Echoing Portsmouth's argument, Judge Lane said the claimant had still not to date provided any evidence of her children's reading and writing ability or any evidence that the described educational programme was actually taking place and actually being received by her children.

The judge said that it was, in his view, "plain that the claimant is, in fact, aware of what is needed". "The truth of the matter is that she is simply unwilling to provide it," he added.

"As we have seen, the defendant's position is that a report alone is 'unlikely to be sufficient'. I see no reason not to take the defendant at its word. The fact that, in the present case, the claimant's report has not been sufficient, does not mean that the defendant will take the same view of a report submitted in another case.

"Once a local authority has satisfied itself, by reference to the Secretary of State's guidance, that suitable education is actually being received by a child who is being home-schooled, a subsequent inquiry in respect of the same parent and child might be satisfactorily answered by production of a report along the lines of that produced by the claimant."

Such a result, the judge said, would be compatible with the second bullet point in paragraph 5.4 of the Elective Home Education guidance for local authorities, where, once the local authority has been satisfied with the suitability of the education, subsequent contact might "be very brief".

"One can also envisage that a report from a parent who is a qualified teacher might be regarded as sufficient."

Finally, under the third ground, the judge addressed the mother's contention that she was under no legal duty to respond to the initial or informal inquiries of the defendant.

Judge Lane said: "That is, of course, true; but, as I have already explained in dealing with ground 1, it does not follow that the parent risks no adverse consequences, if they fail to respond meaningfully at this initial stage.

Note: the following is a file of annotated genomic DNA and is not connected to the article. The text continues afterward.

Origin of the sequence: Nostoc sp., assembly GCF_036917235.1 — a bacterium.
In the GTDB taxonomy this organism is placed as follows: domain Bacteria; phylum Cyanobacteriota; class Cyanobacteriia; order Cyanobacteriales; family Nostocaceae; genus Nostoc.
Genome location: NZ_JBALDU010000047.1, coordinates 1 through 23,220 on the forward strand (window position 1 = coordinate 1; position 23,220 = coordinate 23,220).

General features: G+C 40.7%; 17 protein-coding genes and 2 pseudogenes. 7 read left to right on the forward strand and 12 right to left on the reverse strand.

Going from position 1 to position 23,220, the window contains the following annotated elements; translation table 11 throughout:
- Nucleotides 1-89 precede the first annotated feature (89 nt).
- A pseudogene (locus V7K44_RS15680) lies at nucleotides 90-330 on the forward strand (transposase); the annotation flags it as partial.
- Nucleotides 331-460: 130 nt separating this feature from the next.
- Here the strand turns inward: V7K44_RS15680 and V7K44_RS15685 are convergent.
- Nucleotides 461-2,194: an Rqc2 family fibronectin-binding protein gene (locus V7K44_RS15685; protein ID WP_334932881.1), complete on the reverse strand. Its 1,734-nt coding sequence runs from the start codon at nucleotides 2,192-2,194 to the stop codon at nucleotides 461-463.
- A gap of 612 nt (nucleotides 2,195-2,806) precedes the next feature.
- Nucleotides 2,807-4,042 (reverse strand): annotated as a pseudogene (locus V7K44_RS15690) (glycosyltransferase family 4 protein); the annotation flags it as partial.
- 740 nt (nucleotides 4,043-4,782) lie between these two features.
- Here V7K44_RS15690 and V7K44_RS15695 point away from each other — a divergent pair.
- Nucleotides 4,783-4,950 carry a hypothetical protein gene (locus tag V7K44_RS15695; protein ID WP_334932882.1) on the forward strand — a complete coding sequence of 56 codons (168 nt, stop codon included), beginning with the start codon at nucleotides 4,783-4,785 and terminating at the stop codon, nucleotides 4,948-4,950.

"As paragraph 6.5 of the Elective Home Education guidance for local authorities points out, 'If a parent does not respond, or responds, without providing any information about the child's education, then it will normally be justifiable for the authority to conclude that the child does not appear to be receiving suitable education and it should not hesitate to do so and take the necessary consequent step'; that is to say, serving an NTS notice".

Accordingly, Grounds 2 and 3 were dismissed by the judge.

The fourth and final ground contended that Portsmouth's policy and approach meant that it served an NTS even when it had no concerns and when it was not even actually suggesting that suitable education was not being provided. This was said to be inconsistent with the legal framework and statutory guidance.

"Much of this has already been covered in the earlier grounds," Judge Lane said. "I find that the defendant does not have a policy of issuing an NTS in circumstances where it has no concerns. The allegation of inconsistency with the legal framework and statutory guidance is unparticularised. It is in, any event, wrong for the reasons given in respect of Ground 1."

As a result, all grounds submitted by the claimant failed.

Cllr Suzy Horton, Cabinet Member for Children, Families and Education at Portsmouth City Council, said the judgment vindicated the approach the authority had taken both in terms of meeting its statutory duty to determine if suitable education was taking place and of putting the interests of children first.

"There are always things to learn from a case like this so we will be reviewing our processes in light of this outcome to see if we can make any further improvements," she added.

"We have always been supportive of families who wish to electively home educate their children and who can demonstrate that suitable education is taking place according to their age, aptitude and ability and any special educational needs. I hope we can now move forward and work closely and co-operatively with all families in Portsmouth who are choosing to educate their children at home."

The council said it had been awarded costs of £10,000.

Adam Carey

Sponsored Editorial

Slide background